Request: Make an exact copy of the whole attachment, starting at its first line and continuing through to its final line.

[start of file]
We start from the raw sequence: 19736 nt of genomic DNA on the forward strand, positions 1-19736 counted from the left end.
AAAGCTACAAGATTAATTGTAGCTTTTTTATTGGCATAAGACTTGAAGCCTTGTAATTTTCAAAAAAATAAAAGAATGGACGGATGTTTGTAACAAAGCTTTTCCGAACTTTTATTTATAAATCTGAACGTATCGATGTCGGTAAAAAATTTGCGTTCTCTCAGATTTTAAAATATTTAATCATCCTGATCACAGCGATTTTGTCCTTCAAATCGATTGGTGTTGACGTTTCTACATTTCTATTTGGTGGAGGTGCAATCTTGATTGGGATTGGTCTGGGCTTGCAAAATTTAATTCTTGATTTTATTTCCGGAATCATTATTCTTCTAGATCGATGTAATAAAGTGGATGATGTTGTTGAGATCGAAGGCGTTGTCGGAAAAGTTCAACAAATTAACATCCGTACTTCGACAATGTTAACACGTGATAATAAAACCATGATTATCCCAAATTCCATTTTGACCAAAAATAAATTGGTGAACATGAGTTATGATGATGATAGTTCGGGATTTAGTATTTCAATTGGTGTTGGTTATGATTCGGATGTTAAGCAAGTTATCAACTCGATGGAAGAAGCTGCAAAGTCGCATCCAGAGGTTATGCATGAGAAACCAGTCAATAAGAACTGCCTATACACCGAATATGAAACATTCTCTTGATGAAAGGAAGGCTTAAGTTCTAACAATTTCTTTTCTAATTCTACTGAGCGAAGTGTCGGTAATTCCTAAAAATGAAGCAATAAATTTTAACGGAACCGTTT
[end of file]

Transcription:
We start from the raw sequence: 19736 nt of genomic DNA on the forward strand, positions 1-19736 counted from the left end.
AAAGCTACAAGATTAATTGTAGCTTTTTTATTGGCATAAGACTTGAAGCCTTGTAATTTTCAAAAAAATAAAAGAATGGACGGATGTTTGTAACAAAGCTTTTCCGAACTTTTATTTATAAATCTGAACGTATCGATGTCGGTAAAAAATTTGCGTTCTCTCAGATTTTAAAATATTTAATCATCCTGATCACAGCGATTTTGTCCTTCAAATCGATTGGTGTTGACGTTTCTACATTTCTATTTGGTGGAGGTGCAATCTTGATTGGGATTGGTCTGGGCTTGCAAAATTTAATTCTTGATTTTATTTCCGGAATCATTATTCTTCTAGATCGATGTAATAAAGTGGATGATGTTGTTGAGATCGAAGGCGTTGTCGGAAAAGTTCAACAAATTAACATCCGTACTTCGACAATGTTAACACGTGATAATAAAACCATGATTATCCCAAATTCCATTTTGACCAAAAATAAATTGGTGAACATGAGTTATGATGATGATAGTTCGGGATTTAGTATTTCAATTGGTGTTGGTTATGATTCGGATGTTAAGCAAGTTATCAACTCGATGGAAGAAGCTGCAAAGTCGCATCCAGAGGTTATGCATGAGAAACCAGTCAATAAGAACTGCCTATACACCGAATATGAAACATTCTCTTGATGAAAGGAAGGCTTAAGTTCTAACAATTTCTTTTCTAATTCTACTGAGCGAAGTGTCGGTAATTCCTAAAAATGAAGCAATAAATTTTAACGGAACCGTTT